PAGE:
Thursday, October 16, 2008

The Spreadsheet Psychic

A very interesting article -- esp. if you're a statistical junkie -- on Nate Silver and his web site,

In this year's Democratic primary, for example, the polls were all over the place. Before the Iowa caucuses on January 3, one poll had Clinton winning by nine, one had Clinton by two, and one had Obama by one. Obama won by seven. In the New Hampshire primary, five days later, one poll had Obama by thirteen and most others had him winning by eight or nine. Clinton won by three. Primaries are notoriously difficult to poll, because unlike in a general election, turnout is very unpredictable and people are much more likely to switch their choice at the last minute. As the primaries went on, however, Silver, who had been writing an anonymous diary for the liberal Website Daily Kos, made an observation about this year's voters: While the polls were wobbling wildly state-to-state, the demographic groups supporting each candidate, and especially Clinton and Obama, were remarkably static. He wasn't the only one who noticed this, of course—it was a major narrative theme of the campaign. One pundit summed it up by saying that Clinton had "the beer track"—blue-collar whites, Latinos, and seniors—while Barack had African-Americans and "the wine track": young voters and educated whites.

Every other pundit, though, was doing what they've always done, i.e., following the polls. Silver decided to ignore the polls. Instead, he used this observation about demographics to create a model that took voting patterns from previous primaries and applied them to upcoming contests. No phone calls, no sample sizes, no guesswork. His crucial assumption, of course, was that each demographic group would vote in the same way, in the same percentages, as they had in other states in the past.

Like many of the so-called Moneyball breakthroughs in baseball, this was both a fairly intuitive conclusion and a radical break from conventional thinking. (In Moneyball, for example, the idea that players who get on base most often are the most valuable—which now seems kind of obvious—was a major breakthrough in strategy.) After all, political pundits love to talk about states as voting blocs—New Hampshire's leaning this way, North Carolinians care about this, etc.—as though residency is the single most important factor in someone's vote. Silver's model more or less ignored residency. But his hunch about demographics proved correct: It's how he called the Indiana and North Carolina results so accurately when the polls got them so wrong.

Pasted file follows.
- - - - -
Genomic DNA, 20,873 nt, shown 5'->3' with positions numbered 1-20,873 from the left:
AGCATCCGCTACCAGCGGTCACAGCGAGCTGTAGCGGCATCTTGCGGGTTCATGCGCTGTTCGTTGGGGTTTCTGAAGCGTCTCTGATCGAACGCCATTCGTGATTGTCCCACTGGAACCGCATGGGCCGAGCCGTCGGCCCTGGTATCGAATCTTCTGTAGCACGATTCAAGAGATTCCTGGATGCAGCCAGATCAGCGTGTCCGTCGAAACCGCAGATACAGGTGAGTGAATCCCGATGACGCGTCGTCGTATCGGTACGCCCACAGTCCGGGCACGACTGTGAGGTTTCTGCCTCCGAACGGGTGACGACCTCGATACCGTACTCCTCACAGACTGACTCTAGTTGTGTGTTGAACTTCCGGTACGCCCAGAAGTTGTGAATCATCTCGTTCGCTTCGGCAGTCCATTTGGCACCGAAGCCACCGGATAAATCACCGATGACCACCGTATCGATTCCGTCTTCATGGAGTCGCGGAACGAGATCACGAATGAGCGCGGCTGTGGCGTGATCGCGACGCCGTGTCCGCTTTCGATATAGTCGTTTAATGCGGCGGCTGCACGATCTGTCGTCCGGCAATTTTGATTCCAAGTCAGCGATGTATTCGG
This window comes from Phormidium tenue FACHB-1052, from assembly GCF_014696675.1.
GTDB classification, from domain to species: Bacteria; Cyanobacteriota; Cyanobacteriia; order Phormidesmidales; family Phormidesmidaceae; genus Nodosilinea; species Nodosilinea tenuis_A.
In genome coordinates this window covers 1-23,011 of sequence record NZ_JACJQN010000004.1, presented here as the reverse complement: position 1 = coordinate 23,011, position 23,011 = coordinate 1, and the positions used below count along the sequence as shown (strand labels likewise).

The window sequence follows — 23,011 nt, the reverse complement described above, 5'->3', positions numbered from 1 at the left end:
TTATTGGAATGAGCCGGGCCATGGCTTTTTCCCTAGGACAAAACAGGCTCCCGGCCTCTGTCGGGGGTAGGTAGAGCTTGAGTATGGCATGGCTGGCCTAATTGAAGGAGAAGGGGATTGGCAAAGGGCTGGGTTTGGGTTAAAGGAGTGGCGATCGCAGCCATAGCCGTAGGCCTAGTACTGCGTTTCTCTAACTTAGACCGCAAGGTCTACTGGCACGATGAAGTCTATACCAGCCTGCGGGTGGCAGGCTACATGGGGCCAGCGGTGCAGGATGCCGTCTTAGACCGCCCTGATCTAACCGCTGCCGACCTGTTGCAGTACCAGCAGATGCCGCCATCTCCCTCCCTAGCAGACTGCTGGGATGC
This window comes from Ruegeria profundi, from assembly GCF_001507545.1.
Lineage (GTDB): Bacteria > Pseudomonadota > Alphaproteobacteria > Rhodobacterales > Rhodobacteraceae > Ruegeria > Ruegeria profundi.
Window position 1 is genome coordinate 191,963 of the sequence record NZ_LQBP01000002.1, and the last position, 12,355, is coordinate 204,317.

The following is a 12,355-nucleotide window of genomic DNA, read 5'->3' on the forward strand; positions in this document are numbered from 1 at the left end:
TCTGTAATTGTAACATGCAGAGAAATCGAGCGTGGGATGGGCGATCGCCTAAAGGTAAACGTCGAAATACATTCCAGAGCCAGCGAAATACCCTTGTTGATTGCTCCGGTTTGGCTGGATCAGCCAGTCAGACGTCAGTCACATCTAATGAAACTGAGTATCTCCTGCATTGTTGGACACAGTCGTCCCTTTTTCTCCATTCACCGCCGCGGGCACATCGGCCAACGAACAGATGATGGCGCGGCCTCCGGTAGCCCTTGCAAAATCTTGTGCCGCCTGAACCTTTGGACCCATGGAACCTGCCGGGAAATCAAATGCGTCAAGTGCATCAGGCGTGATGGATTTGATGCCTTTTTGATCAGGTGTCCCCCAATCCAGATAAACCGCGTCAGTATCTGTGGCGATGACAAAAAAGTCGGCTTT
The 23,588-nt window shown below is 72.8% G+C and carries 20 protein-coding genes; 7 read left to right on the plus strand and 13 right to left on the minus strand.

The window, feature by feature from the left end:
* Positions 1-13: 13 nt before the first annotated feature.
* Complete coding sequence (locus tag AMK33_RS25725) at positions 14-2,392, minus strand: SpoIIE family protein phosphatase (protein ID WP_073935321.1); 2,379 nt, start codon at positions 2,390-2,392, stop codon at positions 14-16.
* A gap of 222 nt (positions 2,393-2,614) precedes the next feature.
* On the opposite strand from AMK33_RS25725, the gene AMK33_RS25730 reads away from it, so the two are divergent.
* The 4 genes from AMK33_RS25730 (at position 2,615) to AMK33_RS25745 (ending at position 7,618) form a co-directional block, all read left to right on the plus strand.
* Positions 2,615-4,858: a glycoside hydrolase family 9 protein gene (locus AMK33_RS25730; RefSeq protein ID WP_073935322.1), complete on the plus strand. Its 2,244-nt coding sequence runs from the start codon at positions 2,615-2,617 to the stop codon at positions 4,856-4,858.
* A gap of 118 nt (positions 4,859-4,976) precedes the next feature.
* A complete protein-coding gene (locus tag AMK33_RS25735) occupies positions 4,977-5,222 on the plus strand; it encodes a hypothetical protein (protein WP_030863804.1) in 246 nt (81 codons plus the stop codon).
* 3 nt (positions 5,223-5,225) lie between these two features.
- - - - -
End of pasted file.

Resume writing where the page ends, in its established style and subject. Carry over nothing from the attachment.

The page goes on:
The Spreadsheet Psychic

Nate Silver is a number-crunching prodigy who went from correctly forecasting baseball games to correctly forecasting presidential primaries—and perhaps the election itself. Here's how he built a better crystal ball. By Adam Sternbergh

In a month when the Dow had its worst single-day plunge in over twenty years, when Lehman imploded, AIG faltered, and WaMu failed, when the word crisis became an everyday staple in newspaper headlines and the presidential race pulled close, then pulled apart, when the Chicago Cubs kicked off a playoff quest to win their first championship in 100 years (then got swept out in three straight games) and, for good measure, some scientists in an underground lab near the Swiss Alps fired up a Large Hadron Collider that some serious observers warned might create a black hole that would swallow up the Earth, it was comforting to sit down and have lunch in midtown with a man who can see the future. It's not that Nate Silver is psychic, or even that he's right all the time. He's just proved very good, especially of late, at looking at what's already happened and using that information to predict what will happen next.

Silver, who's 30, thin, and lives in Chicago, had been flown to New York at the invitation of a hedge fund to give a talk. "They just said, 'Why don't you come in, talk about your models,' " he said with a shrug. "I'll probably just take a lot of questions." Silver doesn't know all that much about high finance; these days, he's spending most of his energy on his political Website, FiveThirtyEight (the total number of Electoral College votes), where he uses data analysis to track and interpret political polls and project the outcome of November's election. The site earned some national recognition back in May, during the Democratic primaries, when almost every other commentator was celebrating Hillary Clinton's resurgent momentum. Reading the polls, most pundits predicted she'd win Indiana by five points and noted she'd narrowed the gap with Obama in North Carolina to just eight.

Silver, who was writing anonymously as "Poblano" and receiving about 800 visits a day, disagreed with this consensus. He'd broken the numbers down demographically and come up with a much less encouraging outcome for Clinton: a two-point squeaker in Indiana, and a seventeen-point drubbing in North Carolina. On the night of the primaries, Clinton took Indiana by one and lost North Carolina by fifteen. The national pundits were doubly shocked: one, because the results were so divergent from the polls, and two, because some guy named after a chili pepper had predicted the outcome better than anyone else.

Silver's site now gets about 600,000 visits daily.


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